• Just a Blog: Clojure CLI Tools in Debian - GSoC 2021 Final Report

    Whereas the raw data may not sound by itself very positive, my personal conclusion is. This is, whereas I didn’t fully finish the required deliverables envisioned in my original proposal, I do feel I am much closer to, eventually, becoming a Debian Developer. So, by all means, I consider this project has had a positive outcome.

Alejandro Domínguez: Multi-account support in Fractal-next: GSoC

  • Alejandro Domínguez: Multi-account support in Fractal-next: GSoC final report

    After another month of work and getting a bit of a deeper hang of some GTK4 mechanisms like GtkExpression, the 2021 edition of Google Summer of Code comes to an end.

    In previous posts I explained my journey towards being able to implement an account switcher, using the new ListModel machinery in the end. While I already worked on Fractal in 2020, this time I did my task over a clean slate, given that a complete rewrite of Fractal was started.

    The design outlined by Tobias Bernard has been implemented as he said, with the exception of multi-window support. However, it is not fully functional yet given the appearance of two weird bugs. The most notable one is that when clicking over any user entry it does not change the GtkStack page even though the signal handler calls the appropriate method. Initially it worked right, but this bug got in the code out of nowhere in the middle of the development process. Another issue is that multiple user entries in the switcher can appear as selected at the same time. Both problems have been diagnosed for days both by me and Julian Sparber and we found nothing clear. We are not even sure if we are hitting a bug in GTK4. I will update this section when we discover what’s going on and fix the issues. Once that is tackled, the main MR will be merged and this work will be part of Fractal.

[KDE] Ezike Ebuka: Week 10 11 kdeso

  • Ezike Ebuka: Week 10 11 kdesoc

    As the end of google summer of code draws near most of the time is used to write test, fix bugs and possibly add new printers.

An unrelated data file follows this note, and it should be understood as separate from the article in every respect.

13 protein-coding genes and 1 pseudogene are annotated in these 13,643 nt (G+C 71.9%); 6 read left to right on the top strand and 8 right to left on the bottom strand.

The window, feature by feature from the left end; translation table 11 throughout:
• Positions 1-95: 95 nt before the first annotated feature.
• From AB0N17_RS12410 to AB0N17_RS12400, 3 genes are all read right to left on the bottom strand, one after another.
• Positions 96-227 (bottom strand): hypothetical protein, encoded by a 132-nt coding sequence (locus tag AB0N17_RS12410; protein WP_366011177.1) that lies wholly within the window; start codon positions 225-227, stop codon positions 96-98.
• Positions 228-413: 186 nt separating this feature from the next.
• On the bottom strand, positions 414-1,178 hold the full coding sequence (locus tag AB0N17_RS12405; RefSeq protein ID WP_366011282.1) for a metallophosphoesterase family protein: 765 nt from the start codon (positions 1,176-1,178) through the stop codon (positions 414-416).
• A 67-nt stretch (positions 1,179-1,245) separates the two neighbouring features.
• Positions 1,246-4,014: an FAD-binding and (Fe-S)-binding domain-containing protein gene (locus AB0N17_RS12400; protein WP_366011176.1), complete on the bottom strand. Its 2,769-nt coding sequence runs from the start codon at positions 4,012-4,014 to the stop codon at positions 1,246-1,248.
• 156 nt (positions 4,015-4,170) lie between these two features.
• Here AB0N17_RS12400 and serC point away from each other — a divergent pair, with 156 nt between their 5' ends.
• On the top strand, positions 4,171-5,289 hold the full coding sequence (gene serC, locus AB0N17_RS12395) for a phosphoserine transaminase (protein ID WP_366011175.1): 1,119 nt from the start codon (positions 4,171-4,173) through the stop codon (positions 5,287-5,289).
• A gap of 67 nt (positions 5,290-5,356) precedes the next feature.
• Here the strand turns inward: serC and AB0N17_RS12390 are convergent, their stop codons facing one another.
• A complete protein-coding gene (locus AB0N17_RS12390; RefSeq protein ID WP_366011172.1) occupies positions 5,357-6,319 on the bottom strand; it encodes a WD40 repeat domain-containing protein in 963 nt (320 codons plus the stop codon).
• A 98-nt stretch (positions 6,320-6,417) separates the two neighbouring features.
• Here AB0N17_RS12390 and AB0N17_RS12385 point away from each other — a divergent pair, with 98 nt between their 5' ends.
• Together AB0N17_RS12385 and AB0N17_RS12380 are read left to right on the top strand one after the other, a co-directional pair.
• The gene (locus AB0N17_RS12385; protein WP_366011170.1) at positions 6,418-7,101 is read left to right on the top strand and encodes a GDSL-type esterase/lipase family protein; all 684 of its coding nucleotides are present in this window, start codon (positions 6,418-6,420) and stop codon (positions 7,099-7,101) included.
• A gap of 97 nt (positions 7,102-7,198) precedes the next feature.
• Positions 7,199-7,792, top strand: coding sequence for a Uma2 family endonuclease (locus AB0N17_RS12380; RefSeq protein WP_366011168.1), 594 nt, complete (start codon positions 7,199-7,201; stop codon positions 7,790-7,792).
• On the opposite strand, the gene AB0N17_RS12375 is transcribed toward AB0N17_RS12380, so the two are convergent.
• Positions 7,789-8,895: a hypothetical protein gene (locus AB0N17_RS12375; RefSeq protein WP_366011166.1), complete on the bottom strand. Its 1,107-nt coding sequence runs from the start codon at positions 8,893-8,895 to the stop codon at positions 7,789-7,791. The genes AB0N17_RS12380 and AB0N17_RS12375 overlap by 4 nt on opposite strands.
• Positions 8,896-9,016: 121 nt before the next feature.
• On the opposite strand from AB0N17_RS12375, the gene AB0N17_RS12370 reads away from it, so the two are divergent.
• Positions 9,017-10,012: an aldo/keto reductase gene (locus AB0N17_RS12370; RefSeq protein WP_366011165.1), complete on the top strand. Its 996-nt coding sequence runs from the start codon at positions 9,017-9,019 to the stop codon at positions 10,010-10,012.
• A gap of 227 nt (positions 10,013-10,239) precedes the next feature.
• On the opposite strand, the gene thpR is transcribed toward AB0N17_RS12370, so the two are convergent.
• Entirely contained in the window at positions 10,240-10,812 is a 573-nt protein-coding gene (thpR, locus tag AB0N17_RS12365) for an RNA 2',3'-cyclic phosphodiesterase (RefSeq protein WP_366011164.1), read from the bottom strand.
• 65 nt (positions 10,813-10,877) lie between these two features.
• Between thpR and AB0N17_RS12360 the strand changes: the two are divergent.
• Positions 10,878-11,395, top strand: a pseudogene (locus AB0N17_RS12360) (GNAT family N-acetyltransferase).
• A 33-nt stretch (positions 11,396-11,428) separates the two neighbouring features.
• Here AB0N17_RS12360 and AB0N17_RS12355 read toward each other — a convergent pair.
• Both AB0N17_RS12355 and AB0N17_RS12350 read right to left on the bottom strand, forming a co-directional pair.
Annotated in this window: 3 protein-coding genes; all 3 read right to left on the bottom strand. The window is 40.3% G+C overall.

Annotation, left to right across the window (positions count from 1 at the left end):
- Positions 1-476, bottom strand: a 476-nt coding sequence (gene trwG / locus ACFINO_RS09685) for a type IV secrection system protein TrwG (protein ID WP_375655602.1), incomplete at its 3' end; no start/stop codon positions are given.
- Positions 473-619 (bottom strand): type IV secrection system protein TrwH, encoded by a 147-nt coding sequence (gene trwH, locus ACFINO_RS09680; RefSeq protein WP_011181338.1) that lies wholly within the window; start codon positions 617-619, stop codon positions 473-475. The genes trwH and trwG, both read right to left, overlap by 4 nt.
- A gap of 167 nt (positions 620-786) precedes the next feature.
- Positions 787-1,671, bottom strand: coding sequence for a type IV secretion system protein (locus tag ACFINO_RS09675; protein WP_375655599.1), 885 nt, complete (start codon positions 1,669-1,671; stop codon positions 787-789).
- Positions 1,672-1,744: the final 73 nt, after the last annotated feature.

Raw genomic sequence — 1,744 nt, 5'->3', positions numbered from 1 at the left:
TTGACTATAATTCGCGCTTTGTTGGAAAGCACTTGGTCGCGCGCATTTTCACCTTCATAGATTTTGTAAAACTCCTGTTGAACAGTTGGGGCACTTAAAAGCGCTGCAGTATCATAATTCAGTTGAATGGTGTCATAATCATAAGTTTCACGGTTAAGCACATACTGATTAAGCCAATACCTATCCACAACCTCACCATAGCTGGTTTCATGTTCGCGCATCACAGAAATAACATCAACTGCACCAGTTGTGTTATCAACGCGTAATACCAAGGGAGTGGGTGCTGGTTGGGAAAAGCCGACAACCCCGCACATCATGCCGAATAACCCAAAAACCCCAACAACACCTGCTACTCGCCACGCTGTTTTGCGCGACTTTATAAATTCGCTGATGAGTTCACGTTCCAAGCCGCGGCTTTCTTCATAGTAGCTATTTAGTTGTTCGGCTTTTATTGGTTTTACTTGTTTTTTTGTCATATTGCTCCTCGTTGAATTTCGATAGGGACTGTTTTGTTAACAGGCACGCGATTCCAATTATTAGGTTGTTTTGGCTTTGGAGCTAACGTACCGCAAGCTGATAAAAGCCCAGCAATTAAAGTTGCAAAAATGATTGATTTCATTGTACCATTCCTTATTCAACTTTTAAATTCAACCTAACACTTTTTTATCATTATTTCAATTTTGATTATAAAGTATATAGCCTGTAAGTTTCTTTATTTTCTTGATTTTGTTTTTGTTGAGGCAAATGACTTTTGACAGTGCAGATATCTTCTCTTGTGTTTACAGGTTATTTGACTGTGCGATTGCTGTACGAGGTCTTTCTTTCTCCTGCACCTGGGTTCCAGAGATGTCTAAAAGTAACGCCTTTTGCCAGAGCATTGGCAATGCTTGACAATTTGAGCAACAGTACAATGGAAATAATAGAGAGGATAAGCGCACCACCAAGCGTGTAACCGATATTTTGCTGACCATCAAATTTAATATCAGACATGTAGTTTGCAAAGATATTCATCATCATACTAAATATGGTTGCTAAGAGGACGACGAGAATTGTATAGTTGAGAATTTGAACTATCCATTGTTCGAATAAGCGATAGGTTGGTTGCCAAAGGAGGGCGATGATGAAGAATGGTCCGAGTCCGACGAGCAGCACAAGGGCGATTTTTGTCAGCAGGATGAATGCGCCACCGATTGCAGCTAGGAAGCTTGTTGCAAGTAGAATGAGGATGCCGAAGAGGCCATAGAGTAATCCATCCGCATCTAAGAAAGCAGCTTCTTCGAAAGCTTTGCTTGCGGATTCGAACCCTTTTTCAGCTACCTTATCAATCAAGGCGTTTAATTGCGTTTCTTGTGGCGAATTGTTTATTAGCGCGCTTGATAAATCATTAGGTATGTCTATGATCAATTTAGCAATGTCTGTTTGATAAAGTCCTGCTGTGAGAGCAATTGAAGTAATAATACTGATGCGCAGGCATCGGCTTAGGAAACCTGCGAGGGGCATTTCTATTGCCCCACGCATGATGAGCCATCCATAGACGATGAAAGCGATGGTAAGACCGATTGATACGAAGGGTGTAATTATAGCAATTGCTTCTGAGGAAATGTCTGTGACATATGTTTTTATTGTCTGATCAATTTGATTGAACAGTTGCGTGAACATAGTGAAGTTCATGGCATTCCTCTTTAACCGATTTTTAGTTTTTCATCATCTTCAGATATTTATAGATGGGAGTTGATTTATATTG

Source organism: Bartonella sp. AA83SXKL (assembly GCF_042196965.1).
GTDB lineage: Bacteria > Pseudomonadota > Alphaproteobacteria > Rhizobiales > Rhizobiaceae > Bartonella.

For classes that works with OS paths, i had to make the path consisistent between operating systems see the commit below.

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New bash programming articles

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    Most of the users like to use shortcuts for running commands. There are many commands in Ubuntu that we need to execute regularly. It will be very helpful for us if we can run those common commands by typing shortcut commands. Using bash aliases, Ubuntu users can easily create shortcut commands of the large commands those are used frequently. Bash aliases not only make the task easier but also save the time of the users. The user can declare alias temporary or permanently. The temporary aliases can be used as long as the session of the user exists. If the user wants to use shortcut commands every time the session starts, then he or she has to create permanent alias by using ~/.bashrc and ~/.bash_profile files. This tutorial shows how you can create and use bash aliases in Ubuntu by using some examples.

  • Bash Arithmetic Operation

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  • How to use arrays in Bash

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  • Bash Head and Tail Command

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  • Bash Script User Input

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Debian's Antoine Beaupré: The Neo-Colonial Internet

Sergey Brin and Larry Page are the Lewis and Clark of our generation. Just like the latter were sent by Jefferson (the same) to declare sovereignty over the entire US west coast, Google declared sovereignty over all human knowledge, with its mission statement "to organize the world's information and make it universally accessible and useful". (It should be noted that Page somewhat questioned that mission but only because it was not ambitious enough, Google having "outgrown" it.) The Lewis and Clark expedition, just like Google, had a scientific pretext, because that is what you do to colonize a world, presumably. Yet both men were military and had to receive scientific training before they left. The Corps of Discovery was made up of a few dozen enlisted men and a dozen civilians, including York an African American slave owned by Clark and sold after the expedition, with his final fate lost in history. And just like Lewis and Clark, Google has a strong military component. For example, Google Earth was not originally built at Google but is the acquisition of a company called Keyhole which had ties with the CIA. Those ties were brought inside Google during the acquisition. Google's increasing investment inside the military-industrial complex eventually led Google to workers organizing a revolt although it is currently unclear to me how much Google is involved in the military apparatus. Other companies, obviously, do not have such reserve, with Microsoft, Amazon, and plenty of others happily bidding on military contracts all the time. [...] The Internet is, if not neo-colonial, plain colonial. The US colonies had cotton fields and slaves, we have disposable cell phones and Foxconn workers. Canada has its cultural genocide, Facebook has his own genocides in Ethiopia, Myanmar, and mob violence in India. Apple is at least implicitly accepting the Uyghur genocide. And just like the slaves of the colony, those atrocities are what makes the empire run. Read more